Creekside Church
Sermon of December 11, 2016

"Fear and Possibility"
Luke 1:5-13

Rosanna McFadden


Good morning! This is the third Sunday of Advent, and we are getting closer to the birth of Jesus. Christmas may not be exciting for the same reasons that it was when you were a kid -- Christmas almost certainly takes more work and costs more money for adults than it does for children -- but I hope there is still a sense of anticipation. If you haven’t already read it, I’d encourage you to check out our Advent devotional for this past Tuesday, December 6 to read about waiting for Christmas. One of our new Creekside traditions is the Cookie Walk, and I know for my family one of our enduring traditions is the Christmas Eve service, and especially the candlelighting. The light is coming! I hope you invite your family members and friends to share in that joy with us.

The third Sunday of Advent is traditionally when the pink Advent candle is lit. Often the biblical text has something in it about joy -- perhaps from Mary, the mother of Jesus, who visits her cousin Elizabeth, and feels her child leap within her, and sings about how her spirit rejoices in God. We’re not going to hear that magnificent magnificat text this morning, but I trust that a little pink will creep into our darkness with the coming of the light.

We have finally reached the New Testament! We have been watching and hoping along with the prophet Isaiah for the past two weeks. This is where Christ for the Ages begins: with the longing of the Jewish people for salvation and redemption; the longing for a Messiah -- the Anointed One who will unify and rule their nation with righteousness and peace. Our text this morning is from the beginning of the gospel of Luke, and it’s a lesson in being careful what you pray for: because although God is always faithful, God is not always faithful in the ways we expect. Keep that in mind while we consider this narrative of Zechariah and Elizabeth. Scott read just a portion of it -- I want to review some of what he read, because it’s an important prelude to the coming of Emmanuel, God with us, and what Pastor Elizabeth will be sharing with us next week.

Zechariah and Elizabeth were a righteous couple, faithful Jews, both of whom came from well-known tibes and families. Zechariah was a priest in the Temple, a role which would have brought him honor and respect in their community. But Elizabeth and Zechariah lacked one thing: they had no children. Luke makes this sound like it was Elizabeth’s fault for being barren, but there’s no point in trying to assign blame, the fact was they didn’t have any children, which was a sorrow to them and made their neighbors and Zechariah’s co-workers wonder if they had displeased God somehow. Zechariah and Elizabeth were getting on in years, so they had gotten used to the idea of being childless, and had accepted it as their fate.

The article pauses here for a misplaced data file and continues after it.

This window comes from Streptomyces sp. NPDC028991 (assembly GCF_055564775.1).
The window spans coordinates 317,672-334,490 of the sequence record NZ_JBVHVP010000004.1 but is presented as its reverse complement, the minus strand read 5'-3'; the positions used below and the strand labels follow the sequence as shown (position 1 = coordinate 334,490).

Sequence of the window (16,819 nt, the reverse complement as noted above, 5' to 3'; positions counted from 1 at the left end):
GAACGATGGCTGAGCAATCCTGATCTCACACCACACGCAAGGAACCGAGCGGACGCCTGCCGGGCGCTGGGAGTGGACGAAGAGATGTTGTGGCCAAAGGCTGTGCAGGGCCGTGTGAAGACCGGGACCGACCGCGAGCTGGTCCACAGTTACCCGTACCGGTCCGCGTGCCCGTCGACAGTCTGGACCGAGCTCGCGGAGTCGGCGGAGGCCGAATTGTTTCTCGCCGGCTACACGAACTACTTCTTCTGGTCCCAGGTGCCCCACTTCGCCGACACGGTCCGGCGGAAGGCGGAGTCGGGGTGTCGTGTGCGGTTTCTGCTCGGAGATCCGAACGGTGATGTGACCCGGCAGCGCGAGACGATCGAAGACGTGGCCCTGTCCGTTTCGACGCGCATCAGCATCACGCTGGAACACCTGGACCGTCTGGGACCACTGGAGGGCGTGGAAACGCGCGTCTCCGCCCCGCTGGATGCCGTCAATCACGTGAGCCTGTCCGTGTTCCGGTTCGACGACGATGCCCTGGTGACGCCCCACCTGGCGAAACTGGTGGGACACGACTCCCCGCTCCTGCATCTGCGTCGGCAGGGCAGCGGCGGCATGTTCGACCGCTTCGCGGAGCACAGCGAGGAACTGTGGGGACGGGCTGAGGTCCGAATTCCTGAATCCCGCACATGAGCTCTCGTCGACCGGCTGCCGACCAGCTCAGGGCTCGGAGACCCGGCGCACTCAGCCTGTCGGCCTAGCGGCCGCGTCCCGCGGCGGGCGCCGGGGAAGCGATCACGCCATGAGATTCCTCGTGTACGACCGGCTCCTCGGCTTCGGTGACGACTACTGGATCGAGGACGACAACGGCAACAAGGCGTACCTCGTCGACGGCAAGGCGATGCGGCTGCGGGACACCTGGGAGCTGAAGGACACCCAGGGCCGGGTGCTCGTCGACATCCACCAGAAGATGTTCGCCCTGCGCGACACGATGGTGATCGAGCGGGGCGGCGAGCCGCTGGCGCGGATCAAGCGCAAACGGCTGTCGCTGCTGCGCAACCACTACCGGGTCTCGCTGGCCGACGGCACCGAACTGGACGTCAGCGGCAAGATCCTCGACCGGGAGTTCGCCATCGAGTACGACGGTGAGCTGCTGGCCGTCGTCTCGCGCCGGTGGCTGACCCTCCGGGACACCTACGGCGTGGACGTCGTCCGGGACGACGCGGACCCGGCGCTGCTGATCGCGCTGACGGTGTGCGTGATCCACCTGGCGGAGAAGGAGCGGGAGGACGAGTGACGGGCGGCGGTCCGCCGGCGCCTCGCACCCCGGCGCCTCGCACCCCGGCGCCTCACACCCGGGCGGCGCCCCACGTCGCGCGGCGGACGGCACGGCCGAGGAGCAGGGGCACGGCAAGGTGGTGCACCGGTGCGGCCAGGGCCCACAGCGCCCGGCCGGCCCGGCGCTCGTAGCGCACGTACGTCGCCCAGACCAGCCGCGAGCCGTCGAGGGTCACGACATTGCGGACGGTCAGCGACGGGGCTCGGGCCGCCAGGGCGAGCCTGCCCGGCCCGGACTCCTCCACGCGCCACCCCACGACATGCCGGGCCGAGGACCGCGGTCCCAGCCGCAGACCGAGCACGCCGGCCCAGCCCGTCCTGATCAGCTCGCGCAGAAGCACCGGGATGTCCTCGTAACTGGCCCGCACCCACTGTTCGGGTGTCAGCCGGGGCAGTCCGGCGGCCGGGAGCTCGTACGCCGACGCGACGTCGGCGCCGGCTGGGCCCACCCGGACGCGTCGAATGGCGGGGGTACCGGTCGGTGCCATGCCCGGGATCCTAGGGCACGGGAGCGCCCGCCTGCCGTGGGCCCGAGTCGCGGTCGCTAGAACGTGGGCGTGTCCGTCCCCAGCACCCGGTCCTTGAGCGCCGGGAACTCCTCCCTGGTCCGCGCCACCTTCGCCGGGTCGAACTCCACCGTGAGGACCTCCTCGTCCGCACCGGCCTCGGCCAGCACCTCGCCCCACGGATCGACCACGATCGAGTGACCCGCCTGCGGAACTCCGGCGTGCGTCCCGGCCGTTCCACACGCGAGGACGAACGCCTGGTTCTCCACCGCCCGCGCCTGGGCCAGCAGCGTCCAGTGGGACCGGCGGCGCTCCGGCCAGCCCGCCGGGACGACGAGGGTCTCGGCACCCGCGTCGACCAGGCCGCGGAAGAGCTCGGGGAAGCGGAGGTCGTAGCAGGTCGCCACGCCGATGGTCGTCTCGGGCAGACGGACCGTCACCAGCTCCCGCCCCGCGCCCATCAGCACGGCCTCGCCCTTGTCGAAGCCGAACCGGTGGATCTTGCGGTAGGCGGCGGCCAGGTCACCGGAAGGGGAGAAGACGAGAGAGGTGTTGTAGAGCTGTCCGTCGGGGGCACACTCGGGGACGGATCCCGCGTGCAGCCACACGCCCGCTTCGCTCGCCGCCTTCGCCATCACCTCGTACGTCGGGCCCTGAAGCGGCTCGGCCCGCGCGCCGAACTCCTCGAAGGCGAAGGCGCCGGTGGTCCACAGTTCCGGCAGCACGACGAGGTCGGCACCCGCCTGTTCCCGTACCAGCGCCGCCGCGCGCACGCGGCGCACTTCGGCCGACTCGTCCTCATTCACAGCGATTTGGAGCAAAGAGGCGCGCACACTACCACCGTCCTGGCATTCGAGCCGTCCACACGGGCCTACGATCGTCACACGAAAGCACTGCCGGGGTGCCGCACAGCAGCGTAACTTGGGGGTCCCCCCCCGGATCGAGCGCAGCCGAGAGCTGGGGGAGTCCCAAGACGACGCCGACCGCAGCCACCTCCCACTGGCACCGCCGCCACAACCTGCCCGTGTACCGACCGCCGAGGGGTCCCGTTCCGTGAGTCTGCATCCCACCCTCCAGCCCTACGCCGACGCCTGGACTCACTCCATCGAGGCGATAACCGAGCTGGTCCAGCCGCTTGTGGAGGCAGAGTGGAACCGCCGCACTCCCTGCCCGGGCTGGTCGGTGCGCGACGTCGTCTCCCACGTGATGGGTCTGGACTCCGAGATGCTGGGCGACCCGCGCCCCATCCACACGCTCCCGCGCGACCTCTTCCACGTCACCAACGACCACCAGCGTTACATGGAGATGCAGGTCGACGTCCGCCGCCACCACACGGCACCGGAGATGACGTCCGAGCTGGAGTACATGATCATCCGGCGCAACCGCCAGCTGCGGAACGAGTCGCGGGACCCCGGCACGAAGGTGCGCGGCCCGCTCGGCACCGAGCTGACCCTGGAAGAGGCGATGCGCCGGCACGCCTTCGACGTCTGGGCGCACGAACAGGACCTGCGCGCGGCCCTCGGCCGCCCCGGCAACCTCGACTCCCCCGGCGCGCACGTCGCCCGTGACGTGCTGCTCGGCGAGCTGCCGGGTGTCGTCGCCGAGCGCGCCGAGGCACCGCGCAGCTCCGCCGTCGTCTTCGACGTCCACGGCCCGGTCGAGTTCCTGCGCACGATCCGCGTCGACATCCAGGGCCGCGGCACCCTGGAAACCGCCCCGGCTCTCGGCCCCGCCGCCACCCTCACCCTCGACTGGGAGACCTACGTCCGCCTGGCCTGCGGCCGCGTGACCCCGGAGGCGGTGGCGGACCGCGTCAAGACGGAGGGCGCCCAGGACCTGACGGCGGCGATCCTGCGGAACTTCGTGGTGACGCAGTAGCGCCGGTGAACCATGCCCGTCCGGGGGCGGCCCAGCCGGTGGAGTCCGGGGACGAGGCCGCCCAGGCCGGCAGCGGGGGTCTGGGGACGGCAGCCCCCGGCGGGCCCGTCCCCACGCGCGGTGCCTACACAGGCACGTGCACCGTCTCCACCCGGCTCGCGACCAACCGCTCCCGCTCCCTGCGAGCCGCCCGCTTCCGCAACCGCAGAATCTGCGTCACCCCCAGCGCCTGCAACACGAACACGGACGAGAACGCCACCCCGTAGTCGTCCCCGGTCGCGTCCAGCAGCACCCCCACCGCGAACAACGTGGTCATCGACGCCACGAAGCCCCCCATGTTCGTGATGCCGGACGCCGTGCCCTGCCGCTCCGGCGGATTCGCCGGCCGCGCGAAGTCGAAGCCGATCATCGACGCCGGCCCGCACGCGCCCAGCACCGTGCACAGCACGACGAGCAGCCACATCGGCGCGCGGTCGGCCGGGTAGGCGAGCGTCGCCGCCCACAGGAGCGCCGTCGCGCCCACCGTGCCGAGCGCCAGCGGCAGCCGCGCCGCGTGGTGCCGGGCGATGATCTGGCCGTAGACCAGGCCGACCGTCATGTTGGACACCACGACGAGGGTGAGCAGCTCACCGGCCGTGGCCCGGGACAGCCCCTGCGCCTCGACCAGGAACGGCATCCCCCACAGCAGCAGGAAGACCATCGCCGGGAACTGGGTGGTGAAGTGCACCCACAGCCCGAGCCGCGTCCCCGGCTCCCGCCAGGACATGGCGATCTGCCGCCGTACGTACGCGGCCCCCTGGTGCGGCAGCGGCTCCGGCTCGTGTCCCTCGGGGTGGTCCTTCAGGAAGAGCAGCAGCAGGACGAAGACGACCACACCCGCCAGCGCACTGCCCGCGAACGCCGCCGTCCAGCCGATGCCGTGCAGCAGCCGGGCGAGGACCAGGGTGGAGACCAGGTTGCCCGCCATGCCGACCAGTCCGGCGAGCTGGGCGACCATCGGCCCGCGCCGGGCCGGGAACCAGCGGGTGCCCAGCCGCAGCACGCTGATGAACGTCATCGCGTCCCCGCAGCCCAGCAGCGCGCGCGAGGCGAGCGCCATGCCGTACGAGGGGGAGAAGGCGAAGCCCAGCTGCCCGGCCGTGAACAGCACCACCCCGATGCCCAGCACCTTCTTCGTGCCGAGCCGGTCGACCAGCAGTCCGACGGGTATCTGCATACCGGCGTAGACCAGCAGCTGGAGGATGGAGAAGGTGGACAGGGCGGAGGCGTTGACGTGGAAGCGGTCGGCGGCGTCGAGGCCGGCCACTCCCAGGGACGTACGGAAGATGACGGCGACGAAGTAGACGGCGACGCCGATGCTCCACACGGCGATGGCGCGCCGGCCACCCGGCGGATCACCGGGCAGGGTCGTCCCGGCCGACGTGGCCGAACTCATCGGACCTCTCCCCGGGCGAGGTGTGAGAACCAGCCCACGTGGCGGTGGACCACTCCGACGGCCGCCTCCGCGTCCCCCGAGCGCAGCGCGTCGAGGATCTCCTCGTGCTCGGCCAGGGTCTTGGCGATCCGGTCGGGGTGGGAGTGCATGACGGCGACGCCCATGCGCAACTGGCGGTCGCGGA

Until this happened: this story at the beginning of Luke. It was already an important day for Zechariah; he and the other priests drew lots, as was their custom, to see who would go into the holy of holies for the incense offering. This offering happened only twice a year, and only one of the priests could enter this inner sanctum of the Temple. Even Zechariah had probably been in here only a handful of times in his life. Outside in the outer courts of the Temple, there was a whole assembly of people praying. Zechariah goes in, minding his own holy business when BAM and angel of the Lord appears.

Zechariah reacts how any sensible person would -- especially a priest, who ought to know: he’s terrified. Remember, the literal meaning of “angel” is messenger of God. This angel (who later introduces himself as Gabriel) is probably more of the flaming sword kind of messenger than the Precious Moments variety. Even though Zechariah was a righteous man, I suspect that like most of us, when confronted with a messenger from God, he’s afraid. Gabriel understands this, because the first thing he says is: “Do not be afraid, your prayer has been heard. Your wife Elizabeth will bear you a son.” This ought to be really good news; it is good news: because this child is going to be John the Baptist, a prophet filled with the Holy Spirit in the great tradition of the Isaiah and Jeremiah and the prophets Zechariah has studied in the Hebrew scriptures his whole life. But Zechariah has a little trouble taking this all in. He and Elizabeth have spent years coming to terms with being childless. Before he says anything like “God is great! Praise the Lord! Thank you!” He says, “How can this be? I’m an old man, and my wife is getting on in years.” I can understand Zechariah’s confusion, but questioning an angel is not a good idea. Zechariah spend the next nine months not being able to speak.